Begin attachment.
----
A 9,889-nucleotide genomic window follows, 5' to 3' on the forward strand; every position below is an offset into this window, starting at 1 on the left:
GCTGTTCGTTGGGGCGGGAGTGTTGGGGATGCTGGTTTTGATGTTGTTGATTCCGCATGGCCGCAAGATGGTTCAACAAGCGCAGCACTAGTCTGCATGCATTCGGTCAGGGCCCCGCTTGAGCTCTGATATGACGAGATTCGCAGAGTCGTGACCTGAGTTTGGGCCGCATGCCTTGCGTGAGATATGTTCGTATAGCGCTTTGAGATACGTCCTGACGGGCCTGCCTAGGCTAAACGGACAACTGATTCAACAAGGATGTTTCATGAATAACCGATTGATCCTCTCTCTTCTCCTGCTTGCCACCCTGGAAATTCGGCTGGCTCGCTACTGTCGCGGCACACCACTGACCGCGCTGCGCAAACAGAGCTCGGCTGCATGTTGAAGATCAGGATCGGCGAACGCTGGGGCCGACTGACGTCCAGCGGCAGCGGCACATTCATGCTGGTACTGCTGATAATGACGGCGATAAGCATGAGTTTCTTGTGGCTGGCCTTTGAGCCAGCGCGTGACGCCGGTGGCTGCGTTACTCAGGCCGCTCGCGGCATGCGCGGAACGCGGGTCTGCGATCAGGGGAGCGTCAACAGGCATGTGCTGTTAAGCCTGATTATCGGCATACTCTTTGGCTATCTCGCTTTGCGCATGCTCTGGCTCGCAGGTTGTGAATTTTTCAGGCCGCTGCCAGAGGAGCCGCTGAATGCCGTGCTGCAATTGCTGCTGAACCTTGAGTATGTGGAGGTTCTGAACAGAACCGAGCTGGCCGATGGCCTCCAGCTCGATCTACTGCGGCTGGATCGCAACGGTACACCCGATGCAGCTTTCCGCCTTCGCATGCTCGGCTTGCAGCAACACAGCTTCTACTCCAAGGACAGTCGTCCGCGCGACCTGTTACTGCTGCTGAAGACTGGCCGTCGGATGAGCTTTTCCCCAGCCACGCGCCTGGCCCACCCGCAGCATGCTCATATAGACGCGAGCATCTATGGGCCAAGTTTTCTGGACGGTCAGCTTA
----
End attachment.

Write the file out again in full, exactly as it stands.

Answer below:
A 9,889-nucleotide genomic window follows, 5' to 3' on the forward strand; every position below is an offset into this window, starting at 1 on the left:
GCTGTTCGTTGGGGCGGGAGTGTTGGGGATGCTGGTTTTGATGTTGTTGATTCCGCATGGCCGCAAGATGGTTCAACAAGCGCAGCACTAGTCTGCATGCATTCGGTCAGGGCCCCGCTTGAGCTCTGATATGACGAGATTCGCAGAGTCGTGACCTGAGTTTGGGCCGCATGCCTTGCGTGAGATATGTTCGTATAGCGCTTTGAGATACGTCCTGACGGGCCTGCCTAGGCTAAACGGACAACTGATTCAACAAGGATGTTTCATGAATAACCGATTGATCCTCTCTCTTCTCCTGCTTGCCACCCTGGAAATTCGGCTGGCTCGCTACTGTCGCGGCACACCACTGACCGCGCTGCGCAAACAGAGCTCGGCTGCATGTTGAAGATCAGGATCGGCGAACGCTGGGGCCGACTGACGTCCAGCGGCAGCGGCACATTCATGCTGGTACTGCTGATAATGACGGCGATAAGCATGAGTTTCTTGTGGCTGGCCTTTGAGCCAGCGCGTGACGCCGGTGGCTGCGTTACTCAGGCCGCTCGCGGCATGCGCGGAACGCGGGTCTGCGATCAGGGGAGCGTCAACAGGCATGTGCTGTTAAGCCTGATTATCGGCATACTCTTTGGCTATCTCGCTTTGCGCATGCTCTGGCTCGCAGGTTGTGAATTTTTCAGGCCGCTGCCAGAGGAGCCGCTGAATGCCGTGCTGCAATTGCTGCTGAACCTTGAGTATGTGGAGGTTCTGAACAGAACCGAGCTGGCCGATGGCCTCCAGCTCGATCTACTGCGGCTGGATCGCAACGGTACACCCGATGCAGCTTTCCGCCTTCGCATGCTCGGCTTGCAGCAACACAGCTTCTACTCCAAGGACAGTCGTCCGCGCGACCTGTTACTGCTGCTGAAGACTGGCCGTCGGATGAGCTTTTCCCCAGCCACGCGCCTGGCCCACCCGCAGCATGCTCATATAGACGCGAGCATCTATGGGCCAAGTTTTCTGGACGGTCAGCTTA